We reach underrepresented students and inspire them to pursue Computer Science.

Technology has become central to our lives, with no exception for those that are women, low-income, or a US ethnic minority. Yet, the lack of representation of those three groups in technology means their issues are rarely considered,1 and perpetuates economic inequality. (Figure 1.)

While access to Computer Science classes has increased,2 industry diversity is projected to decline without additional outreach to increase motivation for traditionally underrepresented students.3

One reason: few underrepresented students choose to enroll in high school Computer Science courses due to social pressures.4

Figure 1. Diversity at leading tech companies is lacking.
Sources: company and press reports.

We run four programs in 43 cities.

Our programs attract grade 6-12 students enrolled in art, music, and acting classes, generate learner motivation, and provide support to improve long-term outcomes.

  • CodeDay is an event which attracts creative students and creates CS learner motivation. The program partners with teachers of creative classes to help students create video games in 24 hours.

  • CodeBreak is a summer program which helps new programmers feel ready to pursue a CS degree. Students work with a mentor from a local tech company to build an app in three weeks.

  • SRND Chat creates a sense of community and supplies 24/7, real-time coding help for students across the US throughout the year.

  • CodeClass provides partner schools with introductory CS curriculum to attract and motivate students without prior interest.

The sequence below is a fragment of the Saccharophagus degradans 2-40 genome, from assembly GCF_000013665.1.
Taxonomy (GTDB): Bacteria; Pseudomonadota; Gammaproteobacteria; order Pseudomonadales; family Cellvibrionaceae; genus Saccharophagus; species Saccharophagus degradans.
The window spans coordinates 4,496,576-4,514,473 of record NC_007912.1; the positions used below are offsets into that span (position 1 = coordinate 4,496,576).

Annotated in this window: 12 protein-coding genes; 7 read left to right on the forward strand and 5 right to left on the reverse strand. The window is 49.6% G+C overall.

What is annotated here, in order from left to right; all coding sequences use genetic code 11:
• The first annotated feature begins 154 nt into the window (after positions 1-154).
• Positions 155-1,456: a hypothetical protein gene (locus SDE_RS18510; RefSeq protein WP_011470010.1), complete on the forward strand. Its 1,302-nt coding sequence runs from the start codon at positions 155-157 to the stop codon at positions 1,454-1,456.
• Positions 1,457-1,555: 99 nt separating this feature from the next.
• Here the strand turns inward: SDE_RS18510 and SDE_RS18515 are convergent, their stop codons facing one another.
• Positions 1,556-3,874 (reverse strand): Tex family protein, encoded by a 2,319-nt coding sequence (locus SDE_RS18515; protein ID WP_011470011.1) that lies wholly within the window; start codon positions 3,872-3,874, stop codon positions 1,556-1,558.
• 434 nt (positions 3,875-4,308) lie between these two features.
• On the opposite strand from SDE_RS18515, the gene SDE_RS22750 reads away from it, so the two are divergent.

Our programs use creative, student-driven projects, which attract and motivate non-CS students.

Our team uses decades of experience as teachers, researchers, and business leaders to design our programs to take advantage of research and educational theory.

In particular, our programs work together to maximize situated learning — through a focus on student-directed projects presented in a familiar context (art) — and encourage legitimate peripheral participation — by recruiting both new and experienced students to create a representative community of practice.5

Program instruction is provided to students in the context of their projects by our staff in partnership with industry mentors. We provide standardized intro CS outcomes personalized to the specific project and students through heavy use of formative assessment techniques.6

Students work on a game at CodeDay.

We attract participants who are significantly more diverse than most Computer Science students.

Our introductory programs are designed to attract students with no prior interest in Computer Science (Figure 2) who are enrolled in art, music, and acting classes. To achieve this, they offer art teachers an opportunity for situated learning relevant to their subject: students use their creative talents to make a game.

Figure 2. 75% of participants had low or no interest in Computer Science.
Initial survey data; years 2015 and 2016